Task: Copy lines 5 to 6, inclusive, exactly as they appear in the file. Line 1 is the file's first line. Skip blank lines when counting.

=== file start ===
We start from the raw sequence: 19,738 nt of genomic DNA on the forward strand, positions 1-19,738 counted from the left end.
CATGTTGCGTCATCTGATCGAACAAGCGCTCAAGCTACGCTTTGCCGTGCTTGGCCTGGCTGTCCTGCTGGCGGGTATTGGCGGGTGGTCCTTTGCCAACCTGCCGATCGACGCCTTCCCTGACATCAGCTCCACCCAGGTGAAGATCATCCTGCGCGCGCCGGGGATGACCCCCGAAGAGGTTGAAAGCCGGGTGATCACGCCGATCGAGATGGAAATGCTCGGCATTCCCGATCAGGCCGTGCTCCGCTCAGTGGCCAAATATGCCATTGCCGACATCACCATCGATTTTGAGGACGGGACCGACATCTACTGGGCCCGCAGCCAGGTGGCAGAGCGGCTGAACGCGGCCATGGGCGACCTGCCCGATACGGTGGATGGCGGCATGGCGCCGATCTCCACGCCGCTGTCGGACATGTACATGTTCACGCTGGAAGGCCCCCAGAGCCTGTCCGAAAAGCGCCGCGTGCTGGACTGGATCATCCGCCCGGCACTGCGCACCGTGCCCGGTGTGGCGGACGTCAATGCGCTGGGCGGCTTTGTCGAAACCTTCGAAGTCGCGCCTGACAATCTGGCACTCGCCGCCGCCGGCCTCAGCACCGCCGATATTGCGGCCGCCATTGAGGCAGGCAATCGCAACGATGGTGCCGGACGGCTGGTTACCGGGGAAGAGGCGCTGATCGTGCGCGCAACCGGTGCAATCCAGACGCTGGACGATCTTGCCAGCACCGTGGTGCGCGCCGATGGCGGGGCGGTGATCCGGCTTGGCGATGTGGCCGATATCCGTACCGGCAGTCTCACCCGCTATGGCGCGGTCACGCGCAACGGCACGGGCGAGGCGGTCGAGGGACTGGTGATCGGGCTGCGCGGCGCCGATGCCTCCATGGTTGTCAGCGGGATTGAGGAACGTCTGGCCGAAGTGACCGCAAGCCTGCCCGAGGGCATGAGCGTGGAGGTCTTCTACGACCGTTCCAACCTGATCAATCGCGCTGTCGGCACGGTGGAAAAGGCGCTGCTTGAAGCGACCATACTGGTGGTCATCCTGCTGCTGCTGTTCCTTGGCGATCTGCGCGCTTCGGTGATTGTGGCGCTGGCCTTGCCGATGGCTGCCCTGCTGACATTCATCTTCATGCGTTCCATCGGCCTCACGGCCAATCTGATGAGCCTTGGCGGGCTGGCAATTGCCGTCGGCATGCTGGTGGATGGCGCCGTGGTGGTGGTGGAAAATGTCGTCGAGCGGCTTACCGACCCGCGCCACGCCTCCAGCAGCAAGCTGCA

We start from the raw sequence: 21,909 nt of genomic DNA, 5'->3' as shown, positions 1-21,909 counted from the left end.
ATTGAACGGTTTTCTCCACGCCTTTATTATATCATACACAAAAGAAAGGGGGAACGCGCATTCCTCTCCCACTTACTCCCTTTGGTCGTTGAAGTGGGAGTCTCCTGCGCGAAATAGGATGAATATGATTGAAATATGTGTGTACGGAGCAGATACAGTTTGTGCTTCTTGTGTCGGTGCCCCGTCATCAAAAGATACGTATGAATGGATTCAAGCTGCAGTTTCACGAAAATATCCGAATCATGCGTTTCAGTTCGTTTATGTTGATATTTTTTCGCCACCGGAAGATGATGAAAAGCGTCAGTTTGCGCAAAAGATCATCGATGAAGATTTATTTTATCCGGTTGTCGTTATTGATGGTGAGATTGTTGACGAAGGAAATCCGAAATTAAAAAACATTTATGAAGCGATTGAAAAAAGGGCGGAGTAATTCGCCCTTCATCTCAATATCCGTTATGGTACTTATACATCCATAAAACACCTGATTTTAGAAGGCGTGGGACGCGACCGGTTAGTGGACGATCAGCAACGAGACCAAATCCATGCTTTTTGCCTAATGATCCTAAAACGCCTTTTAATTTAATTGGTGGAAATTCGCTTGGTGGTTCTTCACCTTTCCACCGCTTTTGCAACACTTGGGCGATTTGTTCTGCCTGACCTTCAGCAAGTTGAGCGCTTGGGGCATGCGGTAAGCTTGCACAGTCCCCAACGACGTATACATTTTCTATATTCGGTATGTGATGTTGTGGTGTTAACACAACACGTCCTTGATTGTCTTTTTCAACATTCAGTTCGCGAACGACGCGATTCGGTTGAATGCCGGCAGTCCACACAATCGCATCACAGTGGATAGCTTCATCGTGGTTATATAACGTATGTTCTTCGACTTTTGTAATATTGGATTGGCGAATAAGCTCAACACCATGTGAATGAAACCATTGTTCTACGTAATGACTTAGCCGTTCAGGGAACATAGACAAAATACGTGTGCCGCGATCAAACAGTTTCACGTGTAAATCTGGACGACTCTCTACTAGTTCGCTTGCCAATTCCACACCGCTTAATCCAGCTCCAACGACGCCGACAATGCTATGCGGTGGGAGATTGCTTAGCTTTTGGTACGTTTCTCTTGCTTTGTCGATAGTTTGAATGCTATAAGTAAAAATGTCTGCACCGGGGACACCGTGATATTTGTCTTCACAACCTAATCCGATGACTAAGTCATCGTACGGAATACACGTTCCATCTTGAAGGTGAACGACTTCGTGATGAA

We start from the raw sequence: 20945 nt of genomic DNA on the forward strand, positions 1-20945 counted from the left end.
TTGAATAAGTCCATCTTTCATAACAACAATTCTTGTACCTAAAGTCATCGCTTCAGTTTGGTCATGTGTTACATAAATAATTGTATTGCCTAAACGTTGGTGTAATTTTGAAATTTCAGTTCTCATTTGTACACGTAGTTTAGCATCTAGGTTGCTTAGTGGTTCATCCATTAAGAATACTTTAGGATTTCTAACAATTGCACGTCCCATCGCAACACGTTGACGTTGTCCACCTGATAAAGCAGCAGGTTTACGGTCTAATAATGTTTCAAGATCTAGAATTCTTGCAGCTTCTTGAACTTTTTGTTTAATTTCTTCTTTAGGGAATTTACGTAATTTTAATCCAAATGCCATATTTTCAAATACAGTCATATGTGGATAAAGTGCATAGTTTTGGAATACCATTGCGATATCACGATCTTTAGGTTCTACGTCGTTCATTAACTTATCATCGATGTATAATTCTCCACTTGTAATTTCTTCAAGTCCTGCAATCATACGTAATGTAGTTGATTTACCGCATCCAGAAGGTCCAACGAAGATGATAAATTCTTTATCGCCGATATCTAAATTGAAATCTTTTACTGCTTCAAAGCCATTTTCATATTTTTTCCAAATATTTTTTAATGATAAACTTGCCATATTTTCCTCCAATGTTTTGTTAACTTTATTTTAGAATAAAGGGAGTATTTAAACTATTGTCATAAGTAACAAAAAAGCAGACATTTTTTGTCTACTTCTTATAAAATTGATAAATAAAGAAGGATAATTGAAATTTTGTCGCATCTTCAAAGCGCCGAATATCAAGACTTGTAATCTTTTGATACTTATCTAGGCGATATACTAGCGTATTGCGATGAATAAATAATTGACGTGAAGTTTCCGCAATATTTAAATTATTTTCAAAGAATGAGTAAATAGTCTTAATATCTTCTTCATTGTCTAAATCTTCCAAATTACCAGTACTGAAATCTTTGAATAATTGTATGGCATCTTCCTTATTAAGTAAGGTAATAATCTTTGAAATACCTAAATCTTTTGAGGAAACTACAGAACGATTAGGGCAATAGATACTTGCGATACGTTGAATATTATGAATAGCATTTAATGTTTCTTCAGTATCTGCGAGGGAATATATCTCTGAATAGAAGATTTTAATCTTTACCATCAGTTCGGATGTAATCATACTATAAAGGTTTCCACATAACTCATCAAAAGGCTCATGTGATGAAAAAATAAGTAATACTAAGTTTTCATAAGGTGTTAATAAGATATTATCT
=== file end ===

We start from the raw sequence: 20945 nt of genomic DNA on the forward strand, positions 1-20945 counted from the left end.
TTGAATAAGTCCATCTTTCATAACAACAATTCTTGTACCTAAAGTCATCGCTTCAGTTTGGTCATGTGTTACATAAATAATTGTATTGCCTAAACGTTGGTGTAATTTTGAAATTTCAGTTCTCATTTGTACACGTAGTTTAGCATCTAGGTTGCTTAGTGGTTCATCCATTAAGAATACTTTAGGATTTCTAACAATTGCACGTCCCATCGCAACACGTTGACGTTGTCCACCTGATAAAGCAGCAGGTTTACGGTCTAATAATGTTTCAAGATCTAGAATTCTTGCAGCTTCTTGAACTTTTTGTTTAATTTCTTCTTTAGGGAATTTACGTAATTTTAATCCAAATGCCATATTTTCAAATACAGTCATATGTGGATAAAGTGCATAGTTTTGGAATACCATTGCGATATCACGATCTTTAGGTTCTACGTCGTTCATTAACTTATCATCGATGTATAATTCTCCACTTGTAATTTCTTCAAGTCCTGCAATCATACGTAATGTAGTTGATTTACCGCATCCAGAAGGTCCAACGAAGATGATAAATTCTTTATCGCCGATATCTAAATTGAAATCTTTTACTGCTTCAAAGCCATTTTCATATTTTTTCCAAATATTTTTTAATGATAAACTTGCCATATTTTCCTCCAATGTTTTGTTAACTTTATTTTAGAATAAAGGGAGTATTTAAACTATTGTCATAAGTAACAAAAAAGCAGACATTTTTTGTCTACTTCTTATAAAATTGATAAATAAAGAAGGATAATTGAAATTTTGTCGCATCTTCAAAGCGCCGAATATCAAGACTTGTAATCTTTTGATACTTATCTAGGCGATATACTAGCGTATTGCGATGAATAAATAATTGACGTGAAGTTTCCGCAATATTTAAATTATTTTCAAAGAATGAGTAAATAGTCTTAATATCTTCTTCATTGTCTAAATCTTCCAAATTACCAGTACTGAAATCTTTGAATAATTGTATGGCATCTTCCTTATTAAGTAAGGTAATAATCTTTGAAATACCTAAATCTTTTGAGGAAACTACAGAACGATTAGGGCAATAGATACTTGCGATACGTTGAATATTATGAATAGCATTTAATGTTTCTTCAGTATCTGCGAGGGAATATATCTCTGAATAGAAGATTTTAATCTTTACCATCAGTTCGGATGTAATCATACTATAAAGGTTTCCACATAACTCATCAAAAGGCTCATGTGATGAAAAAATAAGTAATACTAAGTTTTCATAAGGTGTTAATAAGATATTATCT